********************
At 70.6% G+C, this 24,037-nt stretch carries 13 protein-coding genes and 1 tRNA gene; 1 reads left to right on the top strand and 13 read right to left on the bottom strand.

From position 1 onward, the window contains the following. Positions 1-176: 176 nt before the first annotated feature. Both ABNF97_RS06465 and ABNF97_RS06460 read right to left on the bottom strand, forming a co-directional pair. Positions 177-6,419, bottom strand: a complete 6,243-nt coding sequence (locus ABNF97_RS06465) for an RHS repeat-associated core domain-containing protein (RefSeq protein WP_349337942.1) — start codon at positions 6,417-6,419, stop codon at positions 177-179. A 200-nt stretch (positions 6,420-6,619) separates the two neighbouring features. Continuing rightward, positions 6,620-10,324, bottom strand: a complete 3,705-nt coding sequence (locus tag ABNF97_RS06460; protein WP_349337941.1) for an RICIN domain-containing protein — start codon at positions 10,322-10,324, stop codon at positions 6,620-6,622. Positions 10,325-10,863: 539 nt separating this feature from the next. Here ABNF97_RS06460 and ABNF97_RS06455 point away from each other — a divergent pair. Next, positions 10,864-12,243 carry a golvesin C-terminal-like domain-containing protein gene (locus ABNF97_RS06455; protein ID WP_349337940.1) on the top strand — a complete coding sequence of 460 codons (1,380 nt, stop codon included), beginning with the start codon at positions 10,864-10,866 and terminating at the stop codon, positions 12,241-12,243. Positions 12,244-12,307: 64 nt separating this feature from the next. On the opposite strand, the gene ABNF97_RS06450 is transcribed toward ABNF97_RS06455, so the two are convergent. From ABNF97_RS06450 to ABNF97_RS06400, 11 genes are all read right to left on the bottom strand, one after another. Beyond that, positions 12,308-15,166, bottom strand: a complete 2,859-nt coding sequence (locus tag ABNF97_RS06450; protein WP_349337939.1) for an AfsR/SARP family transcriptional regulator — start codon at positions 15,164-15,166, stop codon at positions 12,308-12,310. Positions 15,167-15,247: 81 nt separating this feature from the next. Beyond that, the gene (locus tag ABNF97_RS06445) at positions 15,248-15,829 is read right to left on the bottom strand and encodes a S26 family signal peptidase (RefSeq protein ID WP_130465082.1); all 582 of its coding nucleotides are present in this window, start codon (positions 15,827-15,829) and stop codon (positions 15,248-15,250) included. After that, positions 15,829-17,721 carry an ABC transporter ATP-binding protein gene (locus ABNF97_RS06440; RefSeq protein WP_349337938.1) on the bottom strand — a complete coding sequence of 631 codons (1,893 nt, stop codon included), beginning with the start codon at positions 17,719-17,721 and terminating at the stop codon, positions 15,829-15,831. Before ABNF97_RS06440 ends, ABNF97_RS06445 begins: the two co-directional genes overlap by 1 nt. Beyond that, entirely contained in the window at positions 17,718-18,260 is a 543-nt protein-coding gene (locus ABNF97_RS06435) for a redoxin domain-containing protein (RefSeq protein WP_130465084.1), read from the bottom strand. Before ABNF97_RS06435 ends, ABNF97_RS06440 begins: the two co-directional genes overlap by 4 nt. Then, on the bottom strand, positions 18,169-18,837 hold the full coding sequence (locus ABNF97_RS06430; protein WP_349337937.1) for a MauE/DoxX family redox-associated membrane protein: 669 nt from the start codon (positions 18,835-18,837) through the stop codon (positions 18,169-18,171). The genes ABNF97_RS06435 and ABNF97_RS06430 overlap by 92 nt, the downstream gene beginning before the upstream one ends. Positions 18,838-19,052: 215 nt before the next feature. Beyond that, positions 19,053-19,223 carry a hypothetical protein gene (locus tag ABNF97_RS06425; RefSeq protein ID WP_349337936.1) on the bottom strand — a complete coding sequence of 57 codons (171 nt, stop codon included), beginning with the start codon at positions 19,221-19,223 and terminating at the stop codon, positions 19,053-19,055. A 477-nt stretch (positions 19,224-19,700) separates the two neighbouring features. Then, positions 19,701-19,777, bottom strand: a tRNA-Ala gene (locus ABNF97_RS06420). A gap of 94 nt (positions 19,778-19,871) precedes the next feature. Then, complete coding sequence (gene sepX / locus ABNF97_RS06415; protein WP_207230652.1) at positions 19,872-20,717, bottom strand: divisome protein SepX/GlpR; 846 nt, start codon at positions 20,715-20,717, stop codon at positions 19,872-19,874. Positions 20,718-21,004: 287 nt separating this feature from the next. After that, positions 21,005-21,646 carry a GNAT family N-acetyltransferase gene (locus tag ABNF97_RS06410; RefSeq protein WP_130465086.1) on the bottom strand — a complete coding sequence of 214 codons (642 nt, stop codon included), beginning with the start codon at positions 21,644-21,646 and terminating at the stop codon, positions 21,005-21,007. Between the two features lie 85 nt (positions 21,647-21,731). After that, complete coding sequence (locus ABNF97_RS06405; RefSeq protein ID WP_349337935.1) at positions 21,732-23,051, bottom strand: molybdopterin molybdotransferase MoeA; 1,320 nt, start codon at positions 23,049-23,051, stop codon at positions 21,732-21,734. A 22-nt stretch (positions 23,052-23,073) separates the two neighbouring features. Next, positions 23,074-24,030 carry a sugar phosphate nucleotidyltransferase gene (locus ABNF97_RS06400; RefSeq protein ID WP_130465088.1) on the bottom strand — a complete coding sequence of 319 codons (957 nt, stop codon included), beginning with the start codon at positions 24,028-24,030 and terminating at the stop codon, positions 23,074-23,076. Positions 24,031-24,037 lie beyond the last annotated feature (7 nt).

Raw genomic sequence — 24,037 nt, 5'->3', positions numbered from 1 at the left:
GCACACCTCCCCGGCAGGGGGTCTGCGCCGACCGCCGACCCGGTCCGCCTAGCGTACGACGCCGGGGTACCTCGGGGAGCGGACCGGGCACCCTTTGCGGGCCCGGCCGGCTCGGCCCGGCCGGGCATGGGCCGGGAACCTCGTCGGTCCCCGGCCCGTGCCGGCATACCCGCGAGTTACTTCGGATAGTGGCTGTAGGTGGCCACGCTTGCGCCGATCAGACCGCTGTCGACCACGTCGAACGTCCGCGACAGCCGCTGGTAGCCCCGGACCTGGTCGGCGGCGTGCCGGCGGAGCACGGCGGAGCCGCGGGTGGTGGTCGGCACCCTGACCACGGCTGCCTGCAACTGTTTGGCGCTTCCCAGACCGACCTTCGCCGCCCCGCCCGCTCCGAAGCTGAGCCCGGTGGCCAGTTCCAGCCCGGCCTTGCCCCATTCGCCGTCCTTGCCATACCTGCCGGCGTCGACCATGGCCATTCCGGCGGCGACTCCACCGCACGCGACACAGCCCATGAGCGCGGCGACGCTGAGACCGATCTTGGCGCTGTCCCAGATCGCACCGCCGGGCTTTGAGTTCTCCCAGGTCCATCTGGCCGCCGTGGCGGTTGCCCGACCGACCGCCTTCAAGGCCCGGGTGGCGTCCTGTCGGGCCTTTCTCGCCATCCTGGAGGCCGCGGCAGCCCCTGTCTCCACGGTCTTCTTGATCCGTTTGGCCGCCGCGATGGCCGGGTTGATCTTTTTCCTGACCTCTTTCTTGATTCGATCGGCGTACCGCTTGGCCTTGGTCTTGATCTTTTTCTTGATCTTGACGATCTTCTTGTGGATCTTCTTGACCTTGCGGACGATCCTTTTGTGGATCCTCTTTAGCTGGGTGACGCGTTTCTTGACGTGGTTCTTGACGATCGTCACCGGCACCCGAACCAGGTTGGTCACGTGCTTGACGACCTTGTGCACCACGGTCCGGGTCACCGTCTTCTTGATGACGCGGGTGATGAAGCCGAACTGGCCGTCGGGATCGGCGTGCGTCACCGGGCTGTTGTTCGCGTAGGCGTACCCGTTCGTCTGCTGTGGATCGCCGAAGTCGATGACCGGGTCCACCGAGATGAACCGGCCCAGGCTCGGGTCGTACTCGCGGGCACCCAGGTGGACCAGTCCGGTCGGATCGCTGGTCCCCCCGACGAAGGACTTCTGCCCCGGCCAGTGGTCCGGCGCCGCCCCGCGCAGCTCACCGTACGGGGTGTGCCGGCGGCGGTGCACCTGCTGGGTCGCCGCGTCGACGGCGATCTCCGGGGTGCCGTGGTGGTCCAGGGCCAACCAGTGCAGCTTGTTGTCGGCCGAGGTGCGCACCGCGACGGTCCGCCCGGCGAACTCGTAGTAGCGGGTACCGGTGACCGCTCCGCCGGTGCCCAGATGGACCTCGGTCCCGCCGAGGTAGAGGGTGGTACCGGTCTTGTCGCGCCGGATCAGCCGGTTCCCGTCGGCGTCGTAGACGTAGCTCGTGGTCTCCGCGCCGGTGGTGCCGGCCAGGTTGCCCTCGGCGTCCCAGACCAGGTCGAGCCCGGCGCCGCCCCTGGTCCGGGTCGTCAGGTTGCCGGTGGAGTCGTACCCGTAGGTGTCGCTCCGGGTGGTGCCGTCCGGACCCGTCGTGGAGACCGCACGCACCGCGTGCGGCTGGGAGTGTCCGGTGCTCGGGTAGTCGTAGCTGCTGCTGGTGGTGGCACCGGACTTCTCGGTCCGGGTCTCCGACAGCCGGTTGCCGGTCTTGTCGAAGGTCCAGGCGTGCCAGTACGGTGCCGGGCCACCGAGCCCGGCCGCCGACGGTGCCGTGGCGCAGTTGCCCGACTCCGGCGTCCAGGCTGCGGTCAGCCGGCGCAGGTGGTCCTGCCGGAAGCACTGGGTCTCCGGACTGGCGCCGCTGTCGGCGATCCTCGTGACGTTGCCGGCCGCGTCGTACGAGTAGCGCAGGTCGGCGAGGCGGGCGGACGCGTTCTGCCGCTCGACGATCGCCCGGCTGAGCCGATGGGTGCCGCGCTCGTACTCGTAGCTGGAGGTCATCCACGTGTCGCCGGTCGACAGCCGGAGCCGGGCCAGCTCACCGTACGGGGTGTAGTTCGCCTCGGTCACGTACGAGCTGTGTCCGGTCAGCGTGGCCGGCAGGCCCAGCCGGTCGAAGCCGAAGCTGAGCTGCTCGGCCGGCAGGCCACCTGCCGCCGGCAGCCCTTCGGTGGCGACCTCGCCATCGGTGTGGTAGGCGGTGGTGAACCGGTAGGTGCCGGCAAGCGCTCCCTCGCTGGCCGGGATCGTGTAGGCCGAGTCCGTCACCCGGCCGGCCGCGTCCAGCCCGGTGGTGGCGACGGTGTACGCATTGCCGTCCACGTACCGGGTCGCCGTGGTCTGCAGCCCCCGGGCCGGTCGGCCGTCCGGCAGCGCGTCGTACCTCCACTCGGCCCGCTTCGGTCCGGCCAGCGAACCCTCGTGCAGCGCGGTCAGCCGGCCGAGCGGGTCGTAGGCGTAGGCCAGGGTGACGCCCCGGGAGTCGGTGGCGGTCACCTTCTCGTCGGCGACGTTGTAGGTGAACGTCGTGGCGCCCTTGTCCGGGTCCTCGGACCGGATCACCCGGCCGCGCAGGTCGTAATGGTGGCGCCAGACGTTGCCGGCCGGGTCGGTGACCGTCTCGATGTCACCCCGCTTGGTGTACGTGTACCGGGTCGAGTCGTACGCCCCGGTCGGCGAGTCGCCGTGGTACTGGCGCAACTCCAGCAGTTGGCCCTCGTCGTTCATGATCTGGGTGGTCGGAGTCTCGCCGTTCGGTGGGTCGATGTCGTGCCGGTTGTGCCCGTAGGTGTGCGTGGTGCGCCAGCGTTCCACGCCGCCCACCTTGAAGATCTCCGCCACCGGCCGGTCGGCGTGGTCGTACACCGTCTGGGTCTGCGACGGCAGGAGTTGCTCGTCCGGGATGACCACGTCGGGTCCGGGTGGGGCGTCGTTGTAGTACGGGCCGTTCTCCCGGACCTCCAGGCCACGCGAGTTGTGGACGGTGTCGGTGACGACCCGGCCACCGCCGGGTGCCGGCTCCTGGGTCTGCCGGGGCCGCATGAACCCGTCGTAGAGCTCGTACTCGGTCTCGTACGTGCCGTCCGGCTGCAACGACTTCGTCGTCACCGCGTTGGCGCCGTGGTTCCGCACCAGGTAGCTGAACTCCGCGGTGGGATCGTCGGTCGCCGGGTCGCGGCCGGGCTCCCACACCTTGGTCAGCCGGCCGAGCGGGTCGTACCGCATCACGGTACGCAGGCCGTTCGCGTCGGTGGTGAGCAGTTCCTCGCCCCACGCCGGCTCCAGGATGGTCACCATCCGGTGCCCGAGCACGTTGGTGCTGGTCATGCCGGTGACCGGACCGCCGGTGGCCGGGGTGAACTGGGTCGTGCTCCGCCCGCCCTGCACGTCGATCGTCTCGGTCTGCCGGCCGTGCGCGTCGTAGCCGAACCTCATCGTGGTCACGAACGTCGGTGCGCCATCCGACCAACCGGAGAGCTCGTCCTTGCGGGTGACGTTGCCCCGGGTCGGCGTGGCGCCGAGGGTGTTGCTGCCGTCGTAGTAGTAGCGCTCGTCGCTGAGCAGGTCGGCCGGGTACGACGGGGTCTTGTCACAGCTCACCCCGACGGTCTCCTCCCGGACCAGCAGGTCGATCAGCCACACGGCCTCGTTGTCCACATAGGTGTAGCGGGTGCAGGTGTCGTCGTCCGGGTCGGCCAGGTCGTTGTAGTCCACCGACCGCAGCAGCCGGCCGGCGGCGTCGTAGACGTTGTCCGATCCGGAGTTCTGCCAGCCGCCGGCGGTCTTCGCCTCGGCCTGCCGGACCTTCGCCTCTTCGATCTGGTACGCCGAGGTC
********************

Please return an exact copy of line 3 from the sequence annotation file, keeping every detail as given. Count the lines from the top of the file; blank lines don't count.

Raw genomic sequence — 24,037 nt, 5'->3', positions numbered from 1 at the left: